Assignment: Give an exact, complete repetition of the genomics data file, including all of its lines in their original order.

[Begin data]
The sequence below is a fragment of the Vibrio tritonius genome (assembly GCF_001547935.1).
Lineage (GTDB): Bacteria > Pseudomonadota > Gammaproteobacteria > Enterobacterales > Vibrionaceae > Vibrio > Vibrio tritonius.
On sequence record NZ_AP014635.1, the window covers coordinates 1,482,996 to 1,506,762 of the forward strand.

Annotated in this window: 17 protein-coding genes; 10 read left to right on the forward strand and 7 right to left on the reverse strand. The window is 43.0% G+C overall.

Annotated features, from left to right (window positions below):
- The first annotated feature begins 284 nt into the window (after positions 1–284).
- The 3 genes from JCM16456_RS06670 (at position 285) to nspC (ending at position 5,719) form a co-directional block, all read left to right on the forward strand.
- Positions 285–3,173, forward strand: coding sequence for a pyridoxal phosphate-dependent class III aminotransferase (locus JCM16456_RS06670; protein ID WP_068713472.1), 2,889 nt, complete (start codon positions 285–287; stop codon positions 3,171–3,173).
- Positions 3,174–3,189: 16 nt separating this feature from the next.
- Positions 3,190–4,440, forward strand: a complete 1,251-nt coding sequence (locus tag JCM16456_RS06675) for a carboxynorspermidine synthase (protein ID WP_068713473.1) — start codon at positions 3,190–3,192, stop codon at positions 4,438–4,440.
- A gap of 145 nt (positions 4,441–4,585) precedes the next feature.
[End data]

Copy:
The sequence below is a fragment of the Vibrio tritonius genome (assembly GCF_001547935.1).
Lineage (GTDB): Bacteria > Pseudomonadota > Gammaproteobacteria > Enterobacterales > Vibrionaceae > Vibrio > Vibrio tritonius.
On sequence record NZ_AP014635.1, the window covers coordinates 1,482,996 to 1,506,762 of the forward strand.

Annotated in this window: 17 protein-coding genes; 10 read left to right on the forward strand and 7 right to left on the reverse strand. The window is 43.0% G+C overall.

Annotated features, from left to right (window positions below):
- The first annotated feature begins 284 nt into the window (after positions 1–284).
- The 3 genes from JCM16456_RS06670 (at position 285) to nspC (ending at position 5,719) form a co-directional block, all read left to right on the forward strand.
- Positions 285–3,173, forward strand: coding sequence for a pyridoxal phosphate-dependent class III aminotransferase (locus JCM16456_RS06670; protein ID WP_068713472.1), 2,889 nt, complete (start codon positions 285–287; stop codon positions 3,171–3,173).
- Positions 3,174–3,189: 16 nt separating this feature from the next.
- Positions 3,190–4,440, forward strand: a complete 1,251-nt coding sequence (locus tag JCM16456_RS06675) for a carboxynorspermidine synthase (protein ID WP_068713473.1) — start codon at positions 3,190–3,192, stop codon at positions 4,438–4,440.
- A gap of 145 nt (positions 4,441–4,585) precedes the next feature.